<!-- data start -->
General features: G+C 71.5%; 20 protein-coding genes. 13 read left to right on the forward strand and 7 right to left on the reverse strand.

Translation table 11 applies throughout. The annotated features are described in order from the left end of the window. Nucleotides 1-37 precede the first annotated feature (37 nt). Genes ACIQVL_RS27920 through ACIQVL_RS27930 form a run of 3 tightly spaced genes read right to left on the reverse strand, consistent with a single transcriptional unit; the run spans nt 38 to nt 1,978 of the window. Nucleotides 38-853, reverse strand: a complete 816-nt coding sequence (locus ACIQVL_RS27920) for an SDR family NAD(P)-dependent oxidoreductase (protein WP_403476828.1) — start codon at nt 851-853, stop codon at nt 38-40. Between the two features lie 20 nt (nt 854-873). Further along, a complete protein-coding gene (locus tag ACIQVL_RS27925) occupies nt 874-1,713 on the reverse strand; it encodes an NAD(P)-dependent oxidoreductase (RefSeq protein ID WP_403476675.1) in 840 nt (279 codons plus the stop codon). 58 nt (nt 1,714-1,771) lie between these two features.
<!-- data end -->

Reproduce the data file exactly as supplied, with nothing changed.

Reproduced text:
General features: G+C 71.5%; 20 protein-coding genes. 13 read left to right on the forward strand and 7 right to left on the reverse strand.

Translation table 11 applies throughout. The annotated features are described in order from the left end of the window. Nucleotides 1-37 precede the first annotated feature (37 nt). Genes ACIQVL_RS27920 through ACIQVL_RS27930 form a run of 3 tightly spaced genes read right to left on the reverse strand, consistent with a single transcriptional unit; the run spans nt 38 to nt 1,978 of the window. Nucleotides 38-853, reverse strand: a complete 816-nt coding sequence (locus ACIQVL_RS27920) for an SDR family NAD(P)-dependent oxidoreductase (protein WP_403476828.1) — start codon at nt 851-853, stop codon at nt 38-40. Between the two features lie 20 nt (nt 854-873). Further along, a complete protein-coding gene (locus tag ACIQVL_RS27925) occupies nt 874-1,713 on the reverse strand; it encodes an NAD(P)-dependent oxidoreductase (RefSeq protein ID WP_403476675.1) in 840 nt (279 codons plus the stop codon). 58 nt (nt 1,714-1,771) lie between these two features.